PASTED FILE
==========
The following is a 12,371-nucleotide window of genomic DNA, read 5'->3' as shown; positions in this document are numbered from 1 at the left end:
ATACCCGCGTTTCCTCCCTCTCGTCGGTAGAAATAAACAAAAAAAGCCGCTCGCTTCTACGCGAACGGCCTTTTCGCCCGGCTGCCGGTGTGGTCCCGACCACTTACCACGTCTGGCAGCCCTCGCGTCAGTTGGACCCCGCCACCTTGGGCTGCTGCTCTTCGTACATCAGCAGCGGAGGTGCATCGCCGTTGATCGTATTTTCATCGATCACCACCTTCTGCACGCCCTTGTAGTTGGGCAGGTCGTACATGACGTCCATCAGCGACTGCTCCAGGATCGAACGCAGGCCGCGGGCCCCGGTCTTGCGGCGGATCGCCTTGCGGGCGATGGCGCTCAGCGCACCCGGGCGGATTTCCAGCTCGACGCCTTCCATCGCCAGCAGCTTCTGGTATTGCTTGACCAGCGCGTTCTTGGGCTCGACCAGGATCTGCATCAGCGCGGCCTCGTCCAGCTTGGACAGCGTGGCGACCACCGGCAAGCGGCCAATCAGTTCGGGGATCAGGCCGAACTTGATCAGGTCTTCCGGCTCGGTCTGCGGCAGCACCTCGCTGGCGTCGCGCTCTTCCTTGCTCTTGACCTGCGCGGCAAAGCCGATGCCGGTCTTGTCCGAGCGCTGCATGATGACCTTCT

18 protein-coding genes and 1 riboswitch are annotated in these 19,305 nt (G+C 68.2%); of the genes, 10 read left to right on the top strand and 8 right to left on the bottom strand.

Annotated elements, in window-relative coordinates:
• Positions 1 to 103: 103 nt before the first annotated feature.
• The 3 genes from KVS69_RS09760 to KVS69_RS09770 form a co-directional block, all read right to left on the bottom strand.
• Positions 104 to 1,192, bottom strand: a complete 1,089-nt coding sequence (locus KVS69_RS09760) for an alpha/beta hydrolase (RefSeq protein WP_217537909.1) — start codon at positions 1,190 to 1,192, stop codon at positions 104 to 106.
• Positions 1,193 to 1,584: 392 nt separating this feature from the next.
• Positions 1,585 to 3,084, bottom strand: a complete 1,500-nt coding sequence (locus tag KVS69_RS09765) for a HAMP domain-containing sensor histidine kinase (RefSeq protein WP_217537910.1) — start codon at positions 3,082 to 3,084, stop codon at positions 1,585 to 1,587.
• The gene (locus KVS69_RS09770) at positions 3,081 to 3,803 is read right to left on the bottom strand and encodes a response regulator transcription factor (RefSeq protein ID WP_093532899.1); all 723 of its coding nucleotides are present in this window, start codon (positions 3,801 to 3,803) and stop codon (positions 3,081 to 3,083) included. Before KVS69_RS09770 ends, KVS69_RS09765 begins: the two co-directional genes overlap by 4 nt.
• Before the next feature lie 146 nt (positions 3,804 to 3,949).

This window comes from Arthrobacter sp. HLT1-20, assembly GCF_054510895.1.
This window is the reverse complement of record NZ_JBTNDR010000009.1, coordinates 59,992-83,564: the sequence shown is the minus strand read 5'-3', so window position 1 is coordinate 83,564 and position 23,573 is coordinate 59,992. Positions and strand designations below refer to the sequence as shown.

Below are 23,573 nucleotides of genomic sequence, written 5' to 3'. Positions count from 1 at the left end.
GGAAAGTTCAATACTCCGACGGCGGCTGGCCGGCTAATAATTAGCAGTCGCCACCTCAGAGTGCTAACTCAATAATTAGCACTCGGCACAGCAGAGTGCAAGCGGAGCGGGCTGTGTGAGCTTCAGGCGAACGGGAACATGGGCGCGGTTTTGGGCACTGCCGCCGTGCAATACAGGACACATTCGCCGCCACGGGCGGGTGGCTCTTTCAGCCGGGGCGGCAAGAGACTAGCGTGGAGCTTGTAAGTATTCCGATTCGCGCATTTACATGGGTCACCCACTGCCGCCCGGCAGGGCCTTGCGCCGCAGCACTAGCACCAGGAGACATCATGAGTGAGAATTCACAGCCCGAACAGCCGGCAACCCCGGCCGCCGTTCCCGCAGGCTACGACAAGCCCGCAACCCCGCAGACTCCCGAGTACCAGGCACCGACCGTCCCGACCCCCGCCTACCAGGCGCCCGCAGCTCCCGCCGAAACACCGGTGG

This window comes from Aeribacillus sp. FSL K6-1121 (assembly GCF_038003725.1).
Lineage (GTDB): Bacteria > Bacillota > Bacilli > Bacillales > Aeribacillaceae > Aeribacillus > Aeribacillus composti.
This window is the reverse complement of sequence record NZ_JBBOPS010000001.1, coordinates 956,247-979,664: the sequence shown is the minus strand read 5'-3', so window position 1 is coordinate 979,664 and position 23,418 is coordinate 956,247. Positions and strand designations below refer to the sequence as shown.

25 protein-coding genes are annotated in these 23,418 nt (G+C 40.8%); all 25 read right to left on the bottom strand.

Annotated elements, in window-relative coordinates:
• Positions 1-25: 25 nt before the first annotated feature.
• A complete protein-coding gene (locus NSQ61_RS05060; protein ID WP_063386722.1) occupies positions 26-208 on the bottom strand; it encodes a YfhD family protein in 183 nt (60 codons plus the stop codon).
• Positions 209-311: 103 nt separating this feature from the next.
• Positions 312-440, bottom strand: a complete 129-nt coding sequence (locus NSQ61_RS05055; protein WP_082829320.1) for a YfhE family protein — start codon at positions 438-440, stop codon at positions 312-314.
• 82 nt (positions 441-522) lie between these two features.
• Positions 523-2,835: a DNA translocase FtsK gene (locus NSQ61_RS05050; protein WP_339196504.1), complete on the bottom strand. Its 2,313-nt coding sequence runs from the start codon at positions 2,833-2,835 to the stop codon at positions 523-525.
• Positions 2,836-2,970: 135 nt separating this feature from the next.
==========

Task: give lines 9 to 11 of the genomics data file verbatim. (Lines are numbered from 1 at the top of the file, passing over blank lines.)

• Positions 1,585 to 3,084, bottom strand: a complete 1,500-nt coding sequence (locus tag KVS69_RS09765) for a HAMP domain-containing sensor histidine kinase (RefSeq protein WP_217537910.1) — start codon at positions 3,082 to 3,084, stop codon at positions 1,585 to 1,587.
• The gene (locus KVS69_RS09770) at positions 3,081 to 3,803 is read right to left on the bottom strand and encodes a response regulator transcription factor (RefSeq protein ID WP_093532899.1); all 723 of its coding nucleotides are present in this window, start codon (positions 3,801 to 3,803) and stop codon (positions 3,081 to 3,083) included. Before KVS69_RS09770 ends, KVS69_RS09765 begins: the two co-directional genes overlap by 4 nt.
• Before the next feature lie 146 nt (positions 3,804 to 3,949).